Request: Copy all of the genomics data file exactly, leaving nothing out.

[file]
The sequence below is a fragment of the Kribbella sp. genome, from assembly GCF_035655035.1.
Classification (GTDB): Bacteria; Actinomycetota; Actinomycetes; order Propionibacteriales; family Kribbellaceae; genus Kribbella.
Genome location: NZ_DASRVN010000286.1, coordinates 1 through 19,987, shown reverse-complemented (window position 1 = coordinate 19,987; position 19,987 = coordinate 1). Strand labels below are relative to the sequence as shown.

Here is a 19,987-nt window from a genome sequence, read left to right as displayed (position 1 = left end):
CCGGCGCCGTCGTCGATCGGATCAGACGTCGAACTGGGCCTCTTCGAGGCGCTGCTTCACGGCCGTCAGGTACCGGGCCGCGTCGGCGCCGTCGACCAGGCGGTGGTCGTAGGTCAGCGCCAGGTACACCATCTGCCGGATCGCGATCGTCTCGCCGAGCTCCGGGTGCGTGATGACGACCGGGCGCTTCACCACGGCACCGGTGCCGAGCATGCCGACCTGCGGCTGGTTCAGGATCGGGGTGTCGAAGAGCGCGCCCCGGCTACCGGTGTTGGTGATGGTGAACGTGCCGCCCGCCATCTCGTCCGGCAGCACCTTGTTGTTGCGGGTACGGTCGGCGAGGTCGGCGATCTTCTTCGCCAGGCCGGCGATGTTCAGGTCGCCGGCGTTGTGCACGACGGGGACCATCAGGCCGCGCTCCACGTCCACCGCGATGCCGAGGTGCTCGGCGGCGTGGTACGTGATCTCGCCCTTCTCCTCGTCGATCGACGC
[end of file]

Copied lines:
The sequence below is a fragment of the Kribbella sp. genome, from assembly GCF_035655035.1.
Classification (GTDB): Bacteria; Actinomycetota; Actinomycetes; order Propionibacteriales; family Kribbellaceae; genus Kribbella.
Genome location: NZ_DASRVN010000286.1, coordinates 1 through 19,987, shown reverse-complemented (window position 1 = coordinate 19,987; position 19,987 = coordinate 1). Strand labels below are relative to the sequence as shown.

Here is a 19,987-nt window from a genome sequence, read left to right as displayed (position 1 = left end):
CCGGCGCCGTCGTCGATCGGATCAGACGTCGAACTGGGCCTCTTCGAGGCGCTGCTTCACGGCCGTCAGGTACCGGGCCGCGTCGGCGCCGTCGACCAGGCGGTGGTCGTAGGTCAGCGCCAGGTACACCATCTGCCGGATCGCGATCGTCTCGCCGAGCTCCGGGTGCGTGATGACGACCGGGCGCTTCACCACGGCACCGGTGCCGAGCATGCCGACCTGCGGCTGGTTCAGGATCGGGGTGTCGAAGAGCGCGCCCCGGCTACCGGTGTTGGTGATGGTGAACGTGCCGCCCGCCATCTCGTCCGGCAGCACCTTGTTGTTGCGGGTACGGTCGGCGAGGTCGGCGATCTTCTTCGCCAGGCCGGCGATGTTCAGGTCGCCGGCGTTGTGCACGACGGGGACCATCAGGCCGCGCTCCACGTCCACCGCGATGCCGAGGTGCTCGGCGGCGTGGTACGTGATCTCGCCCTTCTCCTCGTCGATCGACGC